Revisiting Yarbus’ Unexpected Visitor

Anyone who has worked with eye tracking professionally, as a student, or even just taken an interest purely for their own enjoyment, will be familiar with the work of Alfred Yarbus. The Soviet psychologist is considered one of the paragons in facial research and is the father of one of the most famous experiments on the subject of eye tracking – the study of the painting “The Unexpected Visitor” (also sometimes referred to as “They Did Not Expect Him”) by Ilya Repin from 1888.

Yarbus Eye tracking study

In his 1965 book “Eye Movements and Vision” he describes the study in which he asks people to look at the aforementioned painting seven times while being given specific instructions for each viewing. The instructions were to make judgments of the depicted scene, memorize aspects of the motif or simply look at it freely. The study showed that the subjects looked at the painting profoundly differently depending on which instruction they had been given.

Using webcam eye tracking in education

The reason why we bring up this seminal study, aside from our propensity for being nerdy within our research areas, is that we have replicated a part of Yarbus’ original study in order to test our new webcam eye tracking algorithm. Aside from it being a good validation study of our brand new algorithm, we chose to use Yarbus’ study in order to highlight one of the most exciting application areas for our iMotions Remote Data Collection Module, which the webcam eye tracking algorithm is a fundamental part of, namely in education and teaching.

You can read about the iMotions Remote Data Collection platform here, but the foundational philosophy behind the product is that you can collect data from respondents anywhere in the world provided there is internet access. The solution is also eminently scalable which makes it the ideal tool for educators teaching study- and research design.

Using a webcam to remotely collect data comes with a number of challenges, but, what it confidently can be used as, is, as mentioned above, a teaching tool.

The accuracy you give up when working without the highly specialized eye tracking hardware is quickly compensated for in sheer data collection capability. If you, as a teacher, have a cohort of students who all need to learn about cognitive psychology principles, research design, and how biosensors can elevate the understanding of cognitive principles, our Remote Data Collection is your tool.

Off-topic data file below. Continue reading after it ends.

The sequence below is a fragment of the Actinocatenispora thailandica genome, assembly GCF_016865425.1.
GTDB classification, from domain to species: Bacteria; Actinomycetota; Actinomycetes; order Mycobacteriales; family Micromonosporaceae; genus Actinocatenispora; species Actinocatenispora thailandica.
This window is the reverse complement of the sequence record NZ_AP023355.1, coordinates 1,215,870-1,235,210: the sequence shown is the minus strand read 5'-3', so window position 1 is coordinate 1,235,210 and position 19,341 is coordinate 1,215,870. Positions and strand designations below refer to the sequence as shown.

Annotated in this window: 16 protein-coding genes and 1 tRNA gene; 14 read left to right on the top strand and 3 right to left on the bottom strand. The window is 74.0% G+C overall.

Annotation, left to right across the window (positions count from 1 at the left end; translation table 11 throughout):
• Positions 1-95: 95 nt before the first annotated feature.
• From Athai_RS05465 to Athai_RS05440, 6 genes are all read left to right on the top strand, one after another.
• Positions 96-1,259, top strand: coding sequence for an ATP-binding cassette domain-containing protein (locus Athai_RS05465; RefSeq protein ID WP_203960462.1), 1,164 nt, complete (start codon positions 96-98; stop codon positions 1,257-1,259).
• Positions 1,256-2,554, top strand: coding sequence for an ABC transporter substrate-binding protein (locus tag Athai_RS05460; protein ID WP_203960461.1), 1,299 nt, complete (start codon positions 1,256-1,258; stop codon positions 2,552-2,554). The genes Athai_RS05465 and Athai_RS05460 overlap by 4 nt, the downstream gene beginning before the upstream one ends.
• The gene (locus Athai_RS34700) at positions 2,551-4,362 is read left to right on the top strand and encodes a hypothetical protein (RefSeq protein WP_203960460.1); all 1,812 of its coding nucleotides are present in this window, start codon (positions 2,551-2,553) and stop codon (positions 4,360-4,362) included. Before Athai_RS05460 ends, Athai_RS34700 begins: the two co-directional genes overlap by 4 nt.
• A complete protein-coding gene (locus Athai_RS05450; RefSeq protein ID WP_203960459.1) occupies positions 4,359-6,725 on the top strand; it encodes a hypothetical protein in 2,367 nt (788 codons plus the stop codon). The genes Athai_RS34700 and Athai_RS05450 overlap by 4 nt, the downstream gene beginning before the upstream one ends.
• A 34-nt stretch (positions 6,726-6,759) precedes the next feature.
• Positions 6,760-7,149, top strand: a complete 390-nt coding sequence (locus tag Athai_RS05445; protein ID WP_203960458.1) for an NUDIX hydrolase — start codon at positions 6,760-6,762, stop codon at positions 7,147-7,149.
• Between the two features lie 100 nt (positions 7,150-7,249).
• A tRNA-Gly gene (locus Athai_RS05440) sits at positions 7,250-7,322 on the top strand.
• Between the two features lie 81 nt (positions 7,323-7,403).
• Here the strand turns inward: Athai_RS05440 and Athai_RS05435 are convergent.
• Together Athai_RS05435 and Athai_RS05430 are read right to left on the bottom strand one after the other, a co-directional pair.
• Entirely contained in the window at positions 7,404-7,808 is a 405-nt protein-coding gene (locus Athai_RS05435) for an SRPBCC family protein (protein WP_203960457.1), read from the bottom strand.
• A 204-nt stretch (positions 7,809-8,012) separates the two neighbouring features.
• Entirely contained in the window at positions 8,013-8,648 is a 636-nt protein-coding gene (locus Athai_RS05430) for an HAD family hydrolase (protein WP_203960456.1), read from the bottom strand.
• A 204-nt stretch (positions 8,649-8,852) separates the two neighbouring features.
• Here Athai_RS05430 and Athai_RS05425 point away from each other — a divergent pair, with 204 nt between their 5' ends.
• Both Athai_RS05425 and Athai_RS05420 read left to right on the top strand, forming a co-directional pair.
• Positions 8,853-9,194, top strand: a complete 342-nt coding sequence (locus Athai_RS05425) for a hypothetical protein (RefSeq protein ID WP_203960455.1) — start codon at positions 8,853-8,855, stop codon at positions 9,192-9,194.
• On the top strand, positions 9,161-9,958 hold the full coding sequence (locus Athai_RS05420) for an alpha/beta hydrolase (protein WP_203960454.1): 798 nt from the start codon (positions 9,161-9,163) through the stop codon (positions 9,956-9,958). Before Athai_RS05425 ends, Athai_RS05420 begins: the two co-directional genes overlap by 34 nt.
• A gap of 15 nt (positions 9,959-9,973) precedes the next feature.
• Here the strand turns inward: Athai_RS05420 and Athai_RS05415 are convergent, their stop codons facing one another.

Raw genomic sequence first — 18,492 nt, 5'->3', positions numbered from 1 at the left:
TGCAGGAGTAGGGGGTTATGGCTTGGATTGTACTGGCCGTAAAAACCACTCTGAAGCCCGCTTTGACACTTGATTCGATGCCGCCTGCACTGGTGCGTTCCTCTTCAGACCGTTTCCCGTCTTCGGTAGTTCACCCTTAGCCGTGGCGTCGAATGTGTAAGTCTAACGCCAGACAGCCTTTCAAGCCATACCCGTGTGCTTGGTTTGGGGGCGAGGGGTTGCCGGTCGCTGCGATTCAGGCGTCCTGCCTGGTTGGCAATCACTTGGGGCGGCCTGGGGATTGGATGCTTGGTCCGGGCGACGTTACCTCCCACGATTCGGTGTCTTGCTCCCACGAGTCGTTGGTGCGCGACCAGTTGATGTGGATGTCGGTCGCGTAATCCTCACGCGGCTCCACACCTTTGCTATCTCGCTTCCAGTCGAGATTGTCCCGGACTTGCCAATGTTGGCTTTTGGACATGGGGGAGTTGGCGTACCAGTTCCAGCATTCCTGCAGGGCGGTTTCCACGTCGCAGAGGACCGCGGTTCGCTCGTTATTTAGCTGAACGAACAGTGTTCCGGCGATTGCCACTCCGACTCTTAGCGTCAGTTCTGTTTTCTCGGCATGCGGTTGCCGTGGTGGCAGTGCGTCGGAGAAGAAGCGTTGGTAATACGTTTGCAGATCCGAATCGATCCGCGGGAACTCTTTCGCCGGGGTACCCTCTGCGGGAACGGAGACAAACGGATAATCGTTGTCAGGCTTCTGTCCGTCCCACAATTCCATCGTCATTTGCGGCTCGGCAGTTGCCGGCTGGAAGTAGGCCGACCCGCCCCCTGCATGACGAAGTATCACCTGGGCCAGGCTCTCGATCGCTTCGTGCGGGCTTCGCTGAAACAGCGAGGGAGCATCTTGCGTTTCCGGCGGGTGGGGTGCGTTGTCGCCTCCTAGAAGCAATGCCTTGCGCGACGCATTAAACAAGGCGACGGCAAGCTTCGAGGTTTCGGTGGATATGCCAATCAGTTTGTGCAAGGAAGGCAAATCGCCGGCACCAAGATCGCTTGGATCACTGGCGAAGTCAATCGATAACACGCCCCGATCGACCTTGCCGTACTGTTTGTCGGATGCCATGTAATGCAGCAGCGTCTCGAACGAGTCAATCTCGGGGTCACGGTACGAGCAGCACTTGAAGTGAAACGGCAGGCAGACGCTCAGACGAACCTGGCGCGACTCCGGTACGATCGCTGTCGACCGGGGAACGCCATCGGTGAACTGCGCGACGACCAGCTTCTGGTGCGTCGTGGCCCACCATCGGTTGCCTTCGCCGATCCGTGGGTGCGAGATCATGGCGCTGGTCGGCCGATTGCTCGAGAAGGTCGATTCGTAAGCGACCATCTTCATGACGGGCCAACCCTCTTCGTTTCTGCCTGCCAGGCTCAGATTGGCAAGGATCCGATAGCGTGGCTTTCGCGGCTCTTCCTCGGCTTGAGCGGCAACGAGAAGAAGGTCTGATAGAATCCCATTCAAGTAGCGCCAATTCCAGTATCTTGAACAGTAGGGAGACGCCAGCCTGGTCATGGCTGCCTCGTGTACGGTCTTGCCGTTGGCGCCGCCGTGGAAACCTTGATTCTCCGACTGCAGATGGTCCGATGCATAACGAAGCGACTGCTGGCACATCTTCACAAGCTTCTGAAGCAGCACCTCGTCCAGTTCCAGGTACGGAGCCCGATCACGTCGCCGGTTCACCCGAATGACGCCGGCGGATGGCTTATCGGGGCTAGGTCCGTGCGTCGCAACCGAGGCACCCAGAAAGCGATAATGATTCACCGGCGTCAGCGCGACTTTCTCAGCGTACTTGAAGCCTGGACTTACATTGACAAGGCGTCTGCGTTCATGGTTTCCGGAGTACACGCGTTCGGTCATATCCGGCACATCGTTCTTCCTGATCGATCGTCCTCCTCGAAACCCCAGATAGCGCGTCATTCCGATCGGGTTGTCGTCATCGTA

And with that, we are back to the reason we decided to run this classic study again, to test if it is good enough for students to learn anything?

The Study of “The Unexpected Visitor” a la iMotions

Most institutions that teach the fundamentals of eye tracking will very likely use Yarbus and his experiment to teach, not just the history of eye tracking research, but also a core principle in cognition – that top-down processing matters. While there are things in our environment that ‘grab’ our attention, our prior knowledge about things, expectations from our environment, goal, and challenges at hand determine looking behavior to a much larger extent.

For years, in summer schools, conferences, and psychology classrooms, Yarbus’ seminal work has been used to discuss a variety of concepts – everything from how instruction changes physiological responses, how task-dependent eye movements can be, to how study design can change the results you get. Since this study is one of the most cited articles in the field, how cool would it be if you could actually replicate this study in a day, in your lecture? With iMotions Online you can, and we did a dry run for you to prove it!

Webcam Eye Tracking – Conducting Yarbus’ study in the 21st century